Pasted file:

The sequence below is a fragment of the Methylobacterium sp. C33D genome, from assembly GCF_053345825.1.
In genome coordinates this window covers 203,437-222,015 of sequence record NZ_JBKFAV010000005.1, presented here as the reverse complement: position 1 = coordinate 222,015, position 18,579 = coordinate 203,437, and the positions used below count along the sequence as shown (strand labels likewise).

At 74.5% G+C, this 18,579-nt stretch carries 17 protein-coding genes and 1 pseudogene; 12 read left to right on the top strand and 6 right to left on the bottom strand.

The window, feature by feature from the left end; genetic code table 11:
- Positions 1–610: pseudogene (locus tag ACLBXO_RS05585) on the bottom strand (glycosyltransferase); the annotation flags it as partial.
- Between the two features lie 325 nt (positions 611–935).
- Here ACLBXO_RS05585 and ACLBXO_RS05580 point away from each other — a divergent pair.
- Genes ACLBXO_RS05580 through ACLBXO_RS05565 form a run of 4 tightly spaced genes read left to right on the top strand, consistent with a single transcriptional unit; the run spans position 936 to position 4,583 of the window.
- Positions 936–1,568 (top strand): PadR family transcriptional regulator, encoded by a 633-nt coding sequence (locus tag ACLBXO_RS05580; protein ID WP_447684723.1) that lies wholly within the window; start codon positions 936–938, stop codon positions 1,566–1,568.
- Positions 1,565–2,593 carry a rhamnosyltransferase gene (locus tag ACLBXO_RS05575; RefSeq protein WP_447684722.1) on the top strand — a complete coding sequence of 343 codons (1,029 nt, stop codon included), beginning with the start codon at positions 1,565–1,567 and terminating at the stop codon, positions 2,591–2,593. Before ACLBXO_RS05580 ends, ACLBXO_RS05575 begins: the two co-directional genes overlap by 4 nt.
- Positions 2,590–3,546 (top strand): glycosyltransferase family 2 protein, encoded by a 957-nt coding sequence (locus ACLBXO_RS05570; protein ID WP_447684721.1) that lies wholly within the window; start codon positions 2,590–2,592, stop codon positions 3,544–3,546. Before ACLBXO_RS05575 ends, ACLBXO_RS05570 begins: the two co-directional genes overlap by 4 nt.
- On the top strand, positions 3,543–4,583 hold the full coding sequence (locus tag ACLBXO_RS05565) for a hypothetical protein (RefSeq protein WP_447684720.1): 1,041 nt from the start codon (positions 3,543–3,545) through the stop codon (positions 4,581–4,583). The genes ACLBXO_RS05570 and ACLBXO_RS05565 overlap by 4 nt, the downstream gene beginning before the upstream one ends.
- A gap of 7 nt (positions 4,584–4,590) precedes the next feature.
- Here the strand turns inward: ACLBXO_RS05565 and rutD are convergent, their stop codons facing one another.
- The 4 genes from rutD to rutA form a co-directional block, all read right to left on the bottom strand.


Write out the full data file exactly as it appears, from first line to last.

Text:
The sequence below is a fragment of the Methylobacterium sp. C33D genome, from assembly GCF_053345825.1.
In genome coordinates this window covers 203,437-222,015 of sequence record NZ_JBKFAV010000005.1, presented here as the reverse complement: position 1 = coordinate 222,015, position 18,579 = coordinate 203,437, and the positions used below count along the sequence as shown (strand labels likewise).

At 74.5% G+C, this 18,579-nt stretch carries 17 protein-coding genes and 1 pseudogene; 12 read left to right on the top strand and 6 right to left on the bottom strand.

The window, feature by feature from the left end; genetic code table 11:
- Positions 1–610: pseudogene (locus tag ACLBXO_RS05585) on the bottom strand (glycosyltransferase); the annotation flags it as partial.
- Between the two features lie 325 nt (positions 611–935).
- Here ACLBXO_RS05585 and ACLBXO_RS05580 point away from each other — a divergent pair.
- Genes ACLBXO_RS05580 through ACLBXO_RS05565 form a run of 4 tightly spaced genes read left to right on the top strand, consistent with a single transcriptional unit; the run spans position 936 to position 4,583 of the window.
- Positions 936–1,568 (top strand): PadR family transcriptional regulator, encoded by a 633-nt coding sequence (locus tag ACLBXO_RS05580; protein ID WP_447684723.1) that lies wholly within the window; start codon positions 936–938, stop codon positions 1,566–1,568.
- Positions 1,565–2,593 carry a rhamnosyltransferase gene (locus tag ACLBXO_RS05575; RefSeq protein WP_447684722.1) on the top strand — a complete coding sequence of 343 codons (1,029 nt, stop codon included), beginning with the start codon at positions 1,565–1,567 and terminating at the stop codon, positions 2,591–2,593. Before ACLBXO_RS05580 ends, ACLBXO_RS05575 begins: the two co-directional genes overlap by 4 nt.
- Positions 2,590–3,546 (top strand): glycosyltransferase family 2 protein, encoded by a 957-nt coding sequence (locus ACLBXO_RS05570; protein ID WP_447684721.1) that lies wholly within the window; start codon positions 2,590–2,592, stop codon positions 3,544–3,546. Before ACLBXO_RS05575 ends, ACLBXO_RS05570 begins: the two co-directional genes overlap by 4 nt.
- On the top strand, positions 3,543–4,583 hold the full coding sequence (locus tag ACLBXO_RS05565) for a hypothetical protein (RefSeq protein WP_447684720.1): 1,041 nt from the start codon (positions 3,543–3,545) through the stop codon (positions 4,581–4,583). The genes ACLBXO_RS05570 and ACLBXO_RS05565 overlap by 4 nt, the downstream gene beginning before the upstream one ends.
- A gap of 7 nt (positions 4,584–4,590) precedes the next feature.
- Here the strand turns inward: ACLBXO_RS05565 and rutD are convergent, their stop codons facing one another.
- The 4 genes from rutD to rutA form a co-directional block, all read right to left on the bottom strand.